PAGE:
Tuesday, April 25, 2017

Seven Days in May by Kim Izzo

Rating: ★ ★ ☆ ☆ ☆
Obtained from: Netgalley
Read: April 20, 2017

As the First World War rages in continental Europe, two New York heiresses, Sydney and Brooke Sinclair, are due to set sail for England. Brooke is engaged to marry impoverished aristocrat Edward Thorpe-Tracey, the future Lord Northbrook, in the wedding of the social calendar. Sydney has other adventures in mind; she is drawn to the burgeoning suffragette movement, which is a constant source of embarrassment to her proper sister. As international tempers flare, the German embassy releases a warning that any ships making the Atlantic crossing are at risk. Undaunted, Sydney and Brooke board the Lusitania for the seven-day voyage with Edward, not knowing that disaster lies ahead. In London, Isabel Nelson, a young woman grateful to have escaped her blemished reputation in Oxford, has found employment at the British Admiralty in the mysterious Room 40. While she begins as a secretary, it isn’t long before her skills in codes and cyphers are called on, and she learns a devastating truth and the true cost of war. As the days of the voyage pass, these four lives collide in a struggle for survival as the Lusitania meets its deadly fate. 

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If you’re one of those who can’t stand negative reviews, quit while you’re ahead and stop reading now. I don’t mean to be rude, but I didn’t enjoy the time I spent with Kim Izzo’s Seven Days in May and I’ve no intention of mincing my words to appease everyone who thinks negative commentary a waste of both time and energy.

The sinking of the Lusitania boasts an overwhelming degree of intrigue, but Izzo’s illustration of the ship’s final voyage lacks both dimension and depth. Izzo relies on a series of information dumps to relay facts about the voyage, but fails to recreate the spirit of its passengers or the ambiance of its accommodations. The research was obviously done, but atmospherically I found the novel lifeless and flat. I don’t mean to imply that Izzo didn’t care about the historic elements of the story, she did a fair amount of research, but in terms of storytelling she exhibits a distinct preference for character drama over period detail.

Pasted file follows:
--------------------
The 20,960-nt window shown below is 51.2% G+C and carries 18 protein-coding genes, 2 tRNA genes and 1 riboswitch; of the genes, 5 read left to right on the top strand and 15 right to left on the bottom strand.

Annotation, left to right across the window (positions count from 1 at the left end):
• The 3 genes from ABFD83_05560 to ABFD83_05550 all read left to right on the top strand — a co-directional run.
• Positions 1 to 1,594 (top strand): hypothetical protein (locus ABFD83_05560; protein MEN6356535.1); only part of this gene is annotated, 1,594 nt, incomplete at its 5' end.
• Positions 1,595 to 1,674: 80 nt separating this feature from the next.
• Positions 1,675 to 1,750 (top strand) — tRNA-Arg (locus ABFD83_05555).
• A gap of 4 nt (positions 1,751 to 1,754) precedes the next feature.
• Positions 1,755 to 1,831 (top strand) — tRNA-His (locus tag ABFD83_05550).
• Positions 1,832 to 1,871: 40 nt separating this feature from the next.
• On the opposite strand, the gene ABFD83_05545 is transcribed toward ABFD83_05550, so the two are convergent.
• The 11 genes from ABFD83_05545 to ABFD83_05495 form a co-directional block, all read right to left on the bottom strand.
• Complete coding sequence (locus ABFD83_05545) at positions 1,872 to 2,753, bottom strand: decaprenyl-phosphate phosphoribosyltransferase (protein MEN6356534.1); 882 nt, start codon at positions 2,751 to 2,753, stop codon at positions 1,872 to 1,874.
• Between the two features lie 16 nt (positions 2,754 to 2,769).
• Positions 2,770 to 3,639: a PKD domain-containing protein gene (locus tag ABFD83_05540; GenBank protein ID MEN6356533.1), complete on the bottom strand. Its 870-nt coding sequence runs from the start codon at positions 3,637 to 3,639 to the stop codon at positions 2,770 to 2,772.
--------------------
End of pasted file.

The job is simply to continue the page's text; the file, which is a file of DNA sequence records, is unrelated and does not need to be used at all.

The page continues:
Unfortunately, I found this emphasis misplaced as the entirety of the cast struck me as both cliched and predictable. I hate to be that reviewer, but stock characterizations don’t do it for me and Izzo failed to bring anything new to the table. A suffragette whose only flaw is getting into trouble for standing up for women’s rights? A self-righteous, marriage minded socialite? An inexplicably talented codebreaker with no experience who just happens to land a government job? An impoverished yet charming member of the aristocracy who is willing to trade his title for wealth? Give me a freaking break.

Finally, and I know this is petty, but I genuinely feel the story overburdened with competing plots. Sydney, Brooke, and Edward are united in that they are all passengers on the ship, but Isabel exists on the periphery of the disaster. Her position provides an avenue for Izzo to explore the military aspects of the story, but there’s virtually no cohesion between her story and that of the other leads.

Long story short, Seven Days in May didn’t work for me and I’d have a difficult time recommending it to other readers.

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The men laughed but Isabel didn’t find it amusing. Sinking an unarmed schooner with a small civilian crew was so unnecessary. The Germans would have wanted to prevent the English getting the food supplies and she supposed on that level it was an enemy victory. 
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